Several burned dogs and cats are getting an unusual treatment to help them heal from injuries they suffered in the Camp Fires: fish skins. This is the first time sterilized tilapia skins have been used to treat burns on dogs and cats.
Jamie Peyton, from the Veterinary Medical Teaching Hospital, volunteered to help veterinarians when she heard about the hundreds of burned animals they were treating. So far, she’s applied the fish skins on the burns of four dogs and four cats.
“We’re trying to change burn care for animals,” said Peyton. “Tilapia skins act as a dermal substitute that provides pain relief and protection and helps these wounds heal better.”
Tilapia skin can transfer collagen, a healing protein, to the burned skin. It also reduces the need for frequent bandage changes, which can be quite painful for animals."
Unlike the wild animals she has treated, Peyton doesn’t always suture the fish skins on cats because anesthetizing them is sometimes too risky. Instead of sutures, a tiny strip of tilapia skin is placed on the kitten’s paws, much like the spongy centre of a Band-Aid. Bandages are wrapped around it. Peyton called them “little fish mittens.”
“We are seeing increased pain relief. We’re seeing wound healing and an overall increased comfort,” said Peyton.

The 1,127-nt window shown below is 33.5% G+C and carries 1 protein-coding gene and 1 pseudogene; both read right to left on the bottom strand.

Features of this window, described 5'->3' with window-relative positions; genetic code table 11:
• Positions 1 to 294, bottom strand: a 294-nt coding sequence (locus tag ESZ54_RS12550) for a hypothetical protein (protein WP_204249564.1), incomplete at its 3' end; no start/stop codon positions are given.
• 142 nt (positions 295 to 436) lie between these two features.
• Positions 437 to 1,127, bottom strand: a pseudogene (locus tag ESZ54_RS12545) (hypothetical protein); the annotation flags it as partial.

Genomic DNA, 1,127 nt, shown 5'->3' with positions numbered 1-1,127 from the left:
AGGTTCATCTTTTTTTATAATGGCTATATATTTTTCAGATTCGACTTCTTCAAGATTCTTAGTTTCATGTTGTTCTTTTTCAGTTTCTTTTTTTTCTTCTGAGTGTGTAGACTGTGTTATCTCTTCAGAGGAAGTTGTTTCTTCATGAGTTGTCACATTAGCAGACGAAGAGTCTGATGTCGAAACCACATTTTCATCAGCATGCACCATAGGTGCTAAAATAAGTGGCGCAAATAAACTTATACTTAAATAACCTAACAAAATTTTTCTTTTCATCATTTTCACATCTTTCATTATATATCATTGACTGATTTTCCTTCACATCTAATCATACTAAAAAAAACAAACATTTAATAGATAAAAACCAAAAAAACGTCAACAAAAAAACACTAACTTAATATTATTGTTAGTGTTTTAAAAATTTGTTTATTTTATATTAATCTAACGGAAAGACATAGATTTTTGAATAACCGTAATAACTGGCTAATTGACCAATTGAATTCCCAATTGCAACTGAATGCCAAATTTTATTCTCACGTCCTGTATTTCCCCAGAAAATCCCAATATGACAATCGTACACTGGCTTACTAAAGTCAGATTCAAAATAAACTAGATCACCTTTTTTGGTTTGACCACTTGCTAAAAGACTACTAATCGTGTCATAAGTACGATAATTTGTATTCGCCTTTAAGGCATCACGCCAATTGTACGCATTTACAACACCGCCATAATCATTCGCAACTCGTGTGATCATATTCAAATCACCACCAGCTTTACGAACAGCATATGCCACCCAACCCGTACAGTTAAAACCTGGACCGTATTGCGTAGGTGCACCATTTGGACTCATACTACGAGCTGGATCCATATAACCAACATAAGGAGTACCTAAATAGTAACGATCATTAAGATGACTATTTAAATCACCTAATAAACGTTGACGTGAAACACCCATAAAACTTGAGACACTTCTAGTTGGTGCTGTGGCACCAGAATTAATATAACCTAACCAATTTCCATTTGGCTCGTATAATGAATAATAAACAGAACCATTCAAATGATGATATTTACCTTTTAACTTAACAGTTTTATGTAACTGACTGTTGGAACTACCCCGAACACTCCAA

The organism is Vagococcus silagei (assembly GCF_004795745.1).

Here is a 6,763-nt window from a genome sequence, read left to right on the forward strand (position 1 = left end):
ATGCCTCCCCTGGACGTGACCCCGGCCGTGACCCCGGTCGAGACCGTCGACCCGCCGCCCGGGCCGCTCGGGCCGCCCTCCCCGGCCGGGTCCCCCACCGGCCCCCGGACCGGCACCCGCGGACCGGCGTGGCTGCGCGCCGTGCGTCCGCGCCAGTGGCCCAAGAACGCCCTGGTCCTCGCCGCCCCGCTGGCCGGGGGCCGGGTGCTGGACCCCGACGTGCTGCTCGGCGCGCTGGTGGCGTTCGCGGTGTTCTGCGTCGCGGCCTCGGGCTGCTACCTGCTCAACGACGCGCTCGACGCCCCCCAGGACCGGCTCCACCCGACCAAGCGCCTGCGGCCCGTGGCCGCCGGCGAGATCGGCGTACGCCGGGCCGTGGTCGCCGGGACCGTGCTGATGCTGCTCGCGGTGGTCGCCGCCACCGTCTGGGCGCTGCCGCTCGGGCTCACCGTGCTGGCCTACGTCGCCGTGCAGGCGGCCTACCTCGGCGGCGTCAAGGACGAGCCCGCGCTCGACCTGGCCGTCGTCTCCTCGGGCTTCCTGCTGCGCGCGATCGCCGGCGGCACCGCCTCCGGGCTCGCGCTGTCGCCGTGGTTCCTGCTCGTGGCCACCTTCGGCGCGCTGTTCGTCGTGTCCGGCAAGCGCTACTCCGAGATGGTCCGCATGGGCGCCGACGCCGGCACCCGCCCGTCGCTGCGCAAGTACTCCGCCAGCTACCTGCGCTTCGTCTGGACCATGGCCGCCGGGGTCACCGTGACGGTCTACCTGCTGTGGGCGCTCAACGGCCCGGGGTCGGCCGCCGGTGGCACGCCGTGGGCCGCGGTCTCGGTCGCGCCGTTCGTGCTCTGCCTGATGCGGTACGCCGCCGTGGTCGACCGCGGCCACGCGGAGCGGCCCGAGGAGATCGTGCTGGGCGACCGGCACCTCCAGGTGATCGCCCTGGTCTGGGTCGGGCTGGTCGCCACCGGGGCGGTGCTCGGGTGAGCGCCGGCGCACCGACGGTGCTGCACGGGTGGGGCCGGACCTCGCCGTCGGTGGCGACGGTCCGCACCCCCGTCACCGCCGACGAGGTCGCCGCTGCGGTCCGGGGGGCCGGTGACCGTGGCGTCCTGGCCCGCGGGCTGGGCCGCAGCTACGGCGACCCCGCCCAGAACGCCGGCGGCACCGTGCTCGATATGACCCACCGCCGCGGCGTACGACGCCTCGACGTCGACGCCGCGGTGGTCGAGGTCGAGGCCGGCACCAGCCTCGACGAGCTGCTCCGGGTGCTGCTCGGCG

Fish skins make big difference for dog
An 8-year-old Boston terrier mix named Olivia was one of the first dogs to be treated. She was found with multiple second-degree burns on her side and legs. Her owners, Curtis and Mindy Stark, were out of town when the Camp Fire started and thought their dog had perished when their home burned down. Fortunately, Olivia had been chipped and was reunited with her owners.
Curtis Stark said before the tilapia treatment Olivia was pretty mopey, but she soon returned to her old self.
“It was a day and night difference,” said Stark. “She got up on the bed and did a back flip. That is the first time we saw her acting like she was before.”
New skin grew on Olivia’s leg burn within five days. Normally, it can take weeks for skin to grow over severe burns.
“We’ve been very impressed and somewhat amazed with the amount of healing that happened underneath those fish skins,” said Spencer.
Peyton said there is no established standard of care in the literature for treating animals with burns. She said "The long-term goal is to be able to provide these techniques to other veterinarians, so that more animals can heal."